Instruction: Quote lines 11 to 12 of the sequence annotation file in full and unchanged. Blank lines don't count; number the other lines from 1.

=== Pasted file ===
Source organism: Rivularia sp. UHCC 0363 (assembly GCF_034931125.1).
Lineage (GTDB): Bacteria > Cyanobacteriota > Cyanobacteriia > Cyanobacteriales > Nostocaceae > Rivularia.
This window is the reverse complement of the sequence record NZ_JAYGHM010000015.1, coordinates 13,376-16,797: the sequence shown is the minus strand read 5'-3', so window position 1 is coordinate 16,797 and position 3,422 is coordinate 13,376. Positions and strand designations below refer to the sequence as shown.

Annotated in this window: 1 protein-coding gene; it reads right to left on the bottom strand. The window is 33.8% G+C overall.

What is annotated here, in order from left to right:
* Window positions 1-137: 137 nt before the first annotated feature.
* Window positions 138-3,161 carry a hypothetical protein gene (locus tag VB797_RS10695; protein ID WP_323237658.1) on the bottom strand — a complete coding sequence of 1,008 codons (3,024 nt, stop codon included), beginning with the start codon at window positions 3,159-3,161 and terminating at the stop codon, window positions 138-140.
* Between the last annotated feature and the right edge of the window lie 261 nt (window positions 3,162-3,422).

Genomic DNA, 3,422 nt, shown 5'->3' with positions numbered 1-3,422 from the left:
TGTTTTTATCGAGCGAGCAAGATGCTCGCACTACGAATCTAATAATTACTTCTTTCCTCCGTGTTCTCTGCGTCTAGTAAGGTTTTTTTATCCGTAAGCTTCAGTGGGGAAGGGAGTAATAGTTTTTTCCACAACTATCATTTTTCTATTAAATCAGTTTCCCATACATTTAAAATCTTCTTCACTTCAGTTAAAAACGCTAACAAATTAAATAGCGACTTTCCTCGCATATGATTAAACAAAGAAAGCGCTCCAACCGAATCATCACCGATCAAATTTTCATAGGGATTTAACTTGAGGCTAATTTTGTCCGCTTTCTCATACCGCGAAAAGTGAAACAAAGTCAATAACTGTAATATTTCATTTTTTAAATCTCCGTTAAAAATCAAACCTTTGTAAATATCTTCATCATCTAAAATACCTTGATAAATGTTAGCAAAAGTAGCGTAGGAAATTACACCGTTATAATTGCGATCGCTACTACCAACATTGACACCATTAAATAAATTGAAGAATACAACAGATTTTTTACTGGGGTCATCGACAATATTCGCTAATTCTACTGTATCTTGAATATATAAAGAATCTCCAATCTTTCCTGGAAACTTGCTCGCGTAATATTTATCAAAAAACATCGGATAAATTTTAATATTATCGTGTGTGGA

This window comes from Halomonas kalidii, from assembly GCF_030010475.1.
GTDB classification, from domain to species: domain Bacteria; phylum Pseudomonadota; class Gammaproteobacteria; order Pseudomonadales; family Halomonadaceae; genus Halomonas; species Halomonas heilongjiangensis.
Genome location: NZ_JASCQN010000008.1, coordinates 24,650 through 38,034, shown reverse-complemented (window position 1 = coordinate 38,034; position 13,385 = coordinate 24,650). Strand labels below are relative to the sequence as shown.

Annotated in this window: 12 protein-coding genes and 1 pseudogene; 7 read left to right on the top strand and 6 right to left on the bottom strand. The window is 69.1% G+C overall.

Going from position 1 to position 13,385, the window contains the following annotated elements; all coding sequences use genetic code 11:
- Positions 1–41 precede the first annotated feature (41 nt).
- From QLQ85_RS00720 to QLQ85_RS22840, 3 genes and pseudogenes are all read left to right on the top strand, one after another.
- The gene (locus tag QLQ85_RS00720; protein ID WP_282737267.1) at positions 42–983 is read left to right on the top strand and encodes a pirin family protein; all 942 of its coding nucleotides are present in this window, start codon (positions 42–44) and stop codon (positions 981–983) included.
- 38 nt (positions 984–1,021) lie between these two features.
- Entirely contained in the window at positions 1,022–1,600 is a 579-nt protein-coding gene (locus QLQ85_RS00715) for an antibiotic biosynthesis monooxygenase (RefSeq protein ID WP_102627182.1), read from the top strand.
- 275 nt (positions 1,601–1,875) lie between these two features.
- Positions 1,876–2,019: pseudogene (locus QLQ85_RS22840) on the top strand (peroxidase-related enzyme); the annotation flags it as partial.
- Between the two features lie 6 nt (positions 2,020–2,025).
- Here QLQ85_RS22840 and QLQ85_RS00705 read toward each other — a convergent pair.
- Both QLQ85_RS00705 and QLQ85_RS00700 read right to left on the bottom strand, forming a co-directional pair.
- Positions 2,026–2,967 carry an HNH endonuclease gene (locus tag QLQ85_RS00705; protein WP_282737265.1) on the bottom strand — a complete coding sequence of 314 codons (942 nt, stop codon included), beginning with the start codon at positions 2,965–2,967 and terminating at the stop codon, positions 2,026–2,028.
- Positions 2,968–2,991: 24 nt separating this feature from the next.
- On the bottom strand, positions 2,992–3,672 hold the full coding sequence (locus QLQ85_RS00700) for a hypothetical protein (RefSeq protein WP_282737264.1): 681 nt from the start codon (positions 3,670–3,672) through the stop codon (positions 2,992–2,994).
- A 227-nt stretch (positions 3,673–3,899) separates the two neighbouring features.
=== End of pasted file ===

This window comes from Halomonas kalidii, from assembly GCF_030010475.1.
GTDB classification, from domain to species: domain Bacteria; phylum Pseudomonadota; class Gammaproteobacteria; order Pseudomonadales; family Halomonadaceae; genus Halomonas; species Halomonas heilongjiangensis.